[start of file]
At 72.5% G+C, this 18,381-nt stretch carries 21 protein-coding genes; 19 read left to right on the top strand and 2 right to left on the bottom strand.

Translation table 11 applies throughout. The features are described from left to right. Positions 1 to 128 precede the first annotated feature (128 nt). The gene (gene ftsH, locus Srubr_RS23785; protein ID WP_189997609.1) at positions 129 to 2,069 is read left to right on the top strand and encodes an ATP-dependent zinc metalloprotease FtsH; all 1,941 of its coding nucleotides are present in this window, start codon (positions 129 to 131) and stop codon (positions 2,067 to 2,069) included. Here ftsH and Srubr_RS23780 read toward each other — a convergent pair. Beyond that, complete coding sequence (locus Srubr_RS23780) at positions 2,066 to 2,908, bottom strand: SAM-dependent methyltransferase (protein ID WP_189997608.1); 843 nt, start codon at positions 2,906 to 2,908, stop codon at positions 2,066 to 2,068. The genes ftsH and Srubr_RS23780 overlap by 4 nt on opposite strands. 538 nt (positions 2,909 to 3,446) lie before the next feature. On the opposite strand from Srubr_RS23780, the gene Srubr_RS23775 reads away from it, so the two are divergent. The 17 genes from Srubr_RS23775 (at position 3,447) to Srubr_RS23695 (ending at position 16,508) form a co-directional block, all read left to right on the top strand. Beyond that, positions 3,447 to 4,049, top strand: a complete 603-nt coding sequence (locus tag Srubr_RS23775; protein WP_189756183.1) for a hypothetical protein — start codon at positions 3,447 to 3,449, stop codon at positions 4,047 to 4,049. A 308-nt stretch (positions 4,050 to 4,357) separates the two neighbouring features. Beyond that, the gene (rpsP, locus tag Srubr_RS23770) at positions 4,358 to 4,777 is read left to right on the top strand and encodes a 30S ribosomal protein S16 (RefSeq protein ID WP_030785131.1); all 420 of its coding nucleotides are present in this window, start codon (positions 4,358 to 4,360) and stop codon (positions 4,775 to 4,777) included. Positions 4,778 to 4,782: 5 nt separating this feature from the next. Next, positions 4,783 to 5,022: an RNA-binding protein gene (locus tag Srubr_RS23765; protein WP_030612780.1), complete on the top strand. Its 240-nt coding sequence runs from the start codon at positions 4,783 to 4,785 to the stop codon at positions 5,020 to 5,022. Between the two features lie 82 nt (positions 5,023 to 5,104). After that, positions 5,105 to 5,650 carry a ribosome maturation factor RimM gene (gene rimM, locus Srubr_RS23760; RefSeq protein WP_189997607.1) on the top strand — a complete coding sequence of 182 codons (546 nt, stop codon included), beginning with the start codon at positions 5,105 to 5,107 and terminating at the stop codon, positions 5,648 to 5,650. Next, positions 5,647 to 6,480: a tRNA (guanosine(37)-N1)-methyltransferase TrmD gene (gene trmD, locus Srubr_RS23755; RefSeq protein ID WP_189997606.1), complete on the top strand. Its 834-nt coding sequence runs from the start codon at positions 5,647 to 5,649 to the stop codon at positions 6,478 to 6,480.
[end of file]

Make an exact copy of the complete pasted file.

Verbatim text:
At 72.5% G+C, this 18,381-nt stretch carries 21 protein-coding genes; 19 read left to right on the top strand and 2 right to left on the bottom strand.

Translation table 11 applies throughout. The features are described from left to right. Positions 1 to 128 precede the first annotated feature (128 nt). The gene (gene ftsH, locus Srubr_RS23785; protein ID WP_189997609.1) at positions 129 to 2,069 is read left to right on the top strand and encodes an ATP-dependent zinc metalloprotease FtsH; all 1,941 of its coding nucleotides are present in this window, start codon (positions 129 to 131) and stop codon (positions 2,067 to 2,069) included. Here ftsH and Srubr_RS23780 read toward each other — a convergent pair. Beyond that, complete coding sequence (locus Srubr_RS23780) at positions 2,066 to 2,908, bottom strand: SAM-dependent methyltransferase (protein ID WP_189997608.1); 843 nt, start codon at positions 2,906 to 2,908, stop codon at positions 2,066 to 2,068. The genes ftsH and Srubr_RS23780 overlap by 4 nt on opposite strands. 538 nt (positions 2,909 to 3,446) lie before the next feature. On the opposite strand from Srubr_RS23780, the gene Srubr_RS23775 reads away from it, so the two are divergent. The 17 genes from Srubr_RS23775 (at position 3,447) to Srubr_RS23695 (ending at position 16,508) form a co-directional block, all read left to right on the top strand. Beyond that, positions 3,447 to 4,049, top strand: a complete 603-nt coding sequence (locus tag Srubr_RS23775; protein WP_189756183.1) for a hypothetical protein — start codon at positions 3,447 to 3,449, stop codon at positions 4,047 to 4,049. A 308-nt stretch (positions 4,050 to 4,357) separates the two neighbouring features. Beyond that, the gene (rpsP, locus tag Srubr_RS23770) at positions 4,358 to 4,777 is read left to right on the top strand and encodes a 30S ribosomal protein S16 (RefSeq protein ID WP_030785131.1); all 420 of its coding nucleotides are present in this window, start codon (positions 4,358 to 4,360) and stop codon (positions 4,775 to 4,777) included. Positions 4,778 to 4,782: 5 nt separating this feature from the next. Next, positions 4,783 to 5,022: an RNA-binding protein gene (locus tag Srubr_RS23765; protein WP_030612780.1), complete on the top strand. Its 240-nt coding sequence runs from the start codon at positions 4,783 to 4,785 to the stop codon at positions 5,020 to 5,022. Between the two features lie 82 nt (positions 5,023 to 5,104). After that, positions 5,105 to 5,650 carry a ribosome maturation factor RimM gene (gene rimM, locus Srubr_RS23760; RefSeq protein WP_189997607.1) on the top strand — a complete coding sequence of 182 codons (546 nt, stop codon included), beginning with the start codon at positions 5,105 to 5,107 and terminating at the stop codon, positions 5,648 to 5,650. Next, positions 5,647 to 6,480: a tRNA (guanosine(37)-N1)-methyltransferase TrmD gene (gene trmD, locus Srubr_RS23755; RefSeq protein ID WP_189997606.1), complete on the top strand. Its 834-nt coding sequence runs from the start codon at positions 5,647 to 5,649 to the stop codon at positions 6,478 to 6,480.